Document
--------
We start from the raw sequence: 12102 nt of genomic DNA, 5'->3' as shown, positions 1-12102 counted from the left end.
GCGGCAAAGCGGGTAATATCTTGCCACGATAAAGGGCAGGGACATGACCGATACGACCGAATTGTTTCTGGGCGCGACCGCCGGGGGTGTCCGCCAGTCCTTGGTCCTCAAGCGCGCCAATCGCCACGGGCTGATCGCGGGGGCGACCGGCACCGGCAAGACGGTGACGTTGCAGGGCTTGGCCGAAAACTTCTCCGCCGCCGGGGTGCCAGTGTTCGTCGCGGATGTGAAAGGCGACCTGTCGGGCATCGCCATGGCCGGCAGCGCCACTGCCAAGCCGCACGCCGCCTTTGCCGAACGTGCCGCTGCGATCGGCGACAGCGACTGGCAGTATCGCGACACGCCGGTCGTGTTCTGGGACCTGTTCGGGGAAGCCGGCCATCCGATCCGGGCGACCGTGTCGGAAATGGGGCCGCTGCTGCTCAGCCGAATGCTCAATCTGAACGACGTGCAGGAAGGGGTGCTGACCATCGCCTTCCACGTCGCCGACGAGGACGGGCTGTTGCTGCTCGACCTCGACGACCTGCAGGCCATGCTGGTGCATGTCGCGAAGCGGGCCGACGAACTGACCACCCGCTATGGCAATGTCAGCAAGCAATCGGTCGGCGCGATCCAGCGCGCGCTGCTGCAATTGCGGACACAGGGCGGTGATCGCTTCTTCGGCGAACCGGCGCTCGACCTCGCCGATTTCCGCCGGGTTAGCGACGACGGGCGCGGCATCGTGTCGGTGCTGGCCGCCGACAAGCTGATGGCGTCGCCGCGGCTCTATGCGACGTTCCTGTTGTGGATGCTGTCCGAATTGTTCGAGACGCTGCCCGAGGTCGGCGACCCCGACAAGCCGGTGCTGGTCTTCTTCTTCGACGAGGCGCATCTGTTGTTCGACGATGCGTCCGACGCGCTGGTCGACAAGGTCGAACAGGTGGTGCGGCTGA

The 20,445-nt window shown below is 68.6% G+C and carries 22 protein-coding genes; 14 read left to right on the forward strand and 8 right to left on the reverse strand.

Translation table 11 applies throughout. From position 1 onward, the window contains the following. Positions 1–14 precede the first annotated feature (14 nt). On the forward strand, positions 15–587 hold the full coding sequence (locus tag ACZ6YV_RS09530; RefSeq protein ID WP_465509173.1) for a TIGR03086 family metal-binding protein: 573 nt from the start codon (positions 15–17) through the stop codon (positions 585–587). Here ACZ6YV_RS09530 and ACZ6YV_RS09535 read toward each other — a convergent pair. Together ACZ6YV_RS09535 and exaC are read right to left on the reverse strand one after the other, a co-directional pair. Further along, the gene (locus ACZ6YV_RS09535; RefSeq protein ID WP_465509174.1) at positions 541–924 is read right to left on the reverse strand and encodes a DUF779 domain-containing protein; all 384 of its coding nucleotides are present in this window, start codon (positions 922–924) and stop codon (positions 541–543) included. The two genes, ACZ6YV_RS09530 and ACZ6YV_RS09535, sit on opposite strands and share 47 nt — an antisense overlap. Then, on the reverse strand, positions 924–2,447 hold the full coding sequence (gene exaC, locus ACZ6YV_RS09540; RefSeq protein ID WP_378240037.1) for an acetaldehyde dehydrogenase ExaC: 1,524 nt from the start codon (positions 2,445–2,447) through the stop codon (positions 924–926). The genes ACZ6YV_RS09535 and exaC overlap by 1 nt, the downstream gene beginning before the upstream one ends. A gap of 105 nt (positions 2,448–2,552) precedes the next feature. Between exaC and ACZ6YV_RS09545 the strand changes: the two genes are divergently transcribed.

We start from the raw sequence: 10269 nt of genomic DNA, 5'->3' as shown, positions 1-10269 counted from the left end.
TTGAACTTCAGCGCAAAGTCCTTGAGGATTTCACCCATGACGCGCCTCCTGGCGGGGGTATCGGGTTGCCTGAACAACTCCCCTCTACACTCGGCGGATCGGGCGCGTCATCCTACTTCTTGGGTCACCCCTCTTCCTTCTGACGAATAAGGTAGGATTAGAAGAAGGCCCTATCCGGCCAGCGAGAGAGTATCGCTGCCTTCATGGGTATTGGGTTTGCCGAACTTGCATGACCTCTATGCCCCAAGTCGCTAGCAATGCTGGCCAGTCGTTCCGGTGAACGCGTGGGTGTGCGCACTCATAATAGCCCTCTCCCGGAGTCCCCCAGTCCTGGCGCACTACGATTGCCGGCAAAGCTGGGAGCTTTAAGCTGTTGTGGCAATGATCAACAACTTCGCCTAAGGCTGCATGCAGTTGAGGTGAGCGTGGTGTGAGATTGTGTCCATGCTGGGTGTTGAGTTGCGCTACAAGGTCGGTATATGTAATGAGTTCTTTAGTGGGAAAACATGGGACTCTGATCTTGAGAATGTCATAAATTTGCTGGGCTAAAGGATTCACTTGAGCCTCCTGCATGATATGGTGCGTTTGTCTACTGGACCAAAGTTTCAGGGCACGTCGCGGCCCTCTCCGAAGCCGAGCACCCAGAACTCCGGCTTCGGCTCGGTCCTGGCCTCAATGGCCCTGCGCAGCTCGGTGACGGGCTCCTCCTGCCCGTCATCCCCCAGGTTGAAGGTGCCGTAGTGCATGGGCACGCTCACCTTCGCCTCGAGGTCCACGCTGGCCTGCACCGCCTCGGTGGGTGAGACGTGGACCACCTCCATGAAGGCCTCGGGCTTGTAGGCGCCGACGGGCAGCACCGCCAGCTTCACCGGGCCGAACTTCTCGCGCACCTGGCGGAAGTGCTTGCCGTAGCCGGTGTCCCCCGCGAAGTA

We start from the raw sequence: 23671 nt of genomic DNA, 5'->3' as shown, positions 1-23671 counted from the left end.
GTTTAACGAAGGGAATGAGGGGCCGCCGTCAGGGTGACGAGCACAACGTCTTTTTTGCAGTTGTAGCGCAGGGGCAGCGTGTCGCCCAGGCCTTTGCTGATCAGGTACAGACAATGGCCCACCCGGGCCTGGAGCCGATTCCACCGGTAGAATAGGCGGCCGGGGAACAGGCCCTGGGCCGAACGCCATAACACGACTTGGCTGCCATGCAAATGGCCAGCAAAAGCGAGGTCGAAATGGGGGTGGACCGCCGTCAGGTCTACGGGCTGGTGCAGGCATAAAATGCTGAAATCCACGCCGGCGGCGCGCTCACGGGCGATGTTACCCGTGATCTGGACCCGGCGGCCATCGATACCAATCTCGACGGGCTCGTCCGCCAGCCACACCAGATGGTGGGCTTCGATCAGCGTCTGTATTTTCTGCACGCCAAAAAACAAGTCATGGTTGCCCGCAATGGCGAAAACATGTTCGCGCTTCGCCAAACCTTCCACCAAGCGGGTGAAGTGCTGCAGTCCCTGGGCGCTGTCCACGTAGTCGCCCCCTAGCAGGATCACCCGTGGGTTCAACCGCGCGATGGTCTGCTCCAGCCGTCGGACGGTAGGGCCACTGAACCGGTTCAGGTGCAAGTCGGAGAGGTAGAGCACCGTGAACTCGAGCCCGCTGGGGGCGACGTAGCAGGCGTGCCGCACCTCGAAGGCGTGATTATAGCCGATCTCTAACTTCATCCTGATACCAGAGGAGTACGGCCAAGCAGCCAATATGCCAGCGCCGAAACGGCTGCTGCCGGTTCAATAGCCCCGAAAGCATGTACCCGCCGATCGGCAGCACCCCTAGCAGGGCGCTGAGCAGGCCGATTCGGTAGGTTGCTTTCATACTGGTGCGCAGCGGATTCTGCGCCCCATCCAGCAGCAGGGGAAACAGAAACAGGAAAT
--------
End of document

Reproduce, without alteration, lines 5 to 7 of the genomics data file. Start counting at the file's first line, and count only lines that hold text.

We start from the raw sequence: 10269 nt of genomic DNA, 5'->3' as shown, positions 1-10269 counted from the left end.
TTGAACTTCAGCGCAAAGTCCTTGAGGATTTCACCCATGACGCGCCTCCTGGCGGGGGTATCGGGTTGCCTGAACAACTCCCCTCTACACTCGGCGGATCGGGCGCGTCATCCTACTTCTTGGGTCACCCCTCTTCCTTCTGACGAATAAGGTAGGATTAGAAGAAGGCCCTATCCGGCCAGCGAGAGAGTATCGCTGCCTTCATGGGTATTGGGTTTGCCGAACTTGCATGACCTCTATGCCCCAAGTCGCTAGCAATGCTGGCCAGTCGTTCCGGTGAACGCGTGGGTGTGCGCACTCATAATAGCCCTCTCCCGGAGTCCCCCAGTCCTGGCGCACTACGATTGCCGGCAAAGCTGGGAGCTTTAAGCTGTTGTGGCAATGATCAACAACTTCGCCTAAGGCTGCATGCAGTTGAGGTGAGCGTGGTGTGAGATTGTGTCCATGCTGGGTGTTGAGTTGCGCTACAAGGTCGGTATATGTAATGAGTTCTTTAGTGGGAAAACATGGGACTCTGATCTTGAGAATGTCATAAATTTGCTGGGCTAAAGGATTCACTTGAGCCTCCTGCATGATATGGTGCGTTTGTCTACTGGACCAAAGTTTCAGGGCACGTCGCGGCCCTCTCCGAAGCCGAGCACCCAGAACTCCGGCTTCGGCTCGGTCCTGGCCTCAATGGCCCTGCGCAGCTCGGTGACGGGCTCCTCCTGCCCGTCATCCCCCAGGTTGAAGGTGCCGTAGTGCATGGGCACGCTCACCTTCGCCTCGAGGTCCACGCTGGCCTGCACCGCCTCGGTGGGTGAGACGTGGACCACCTCCATGAAGGCCTCGGGCTTGTAGGCGCCGACGGGCAGCACCGCCAGCTTCACCGGGCCGAACTTCTCGCGCACCTGGCGGAAGTGCTTGCCGTAGCCGGTGTCCCCCGCGAAGTA

We start from the raw sequence: 23671 nt of genomic DNA, 5'->3' as shown, positions 1-23671 counted from the left end.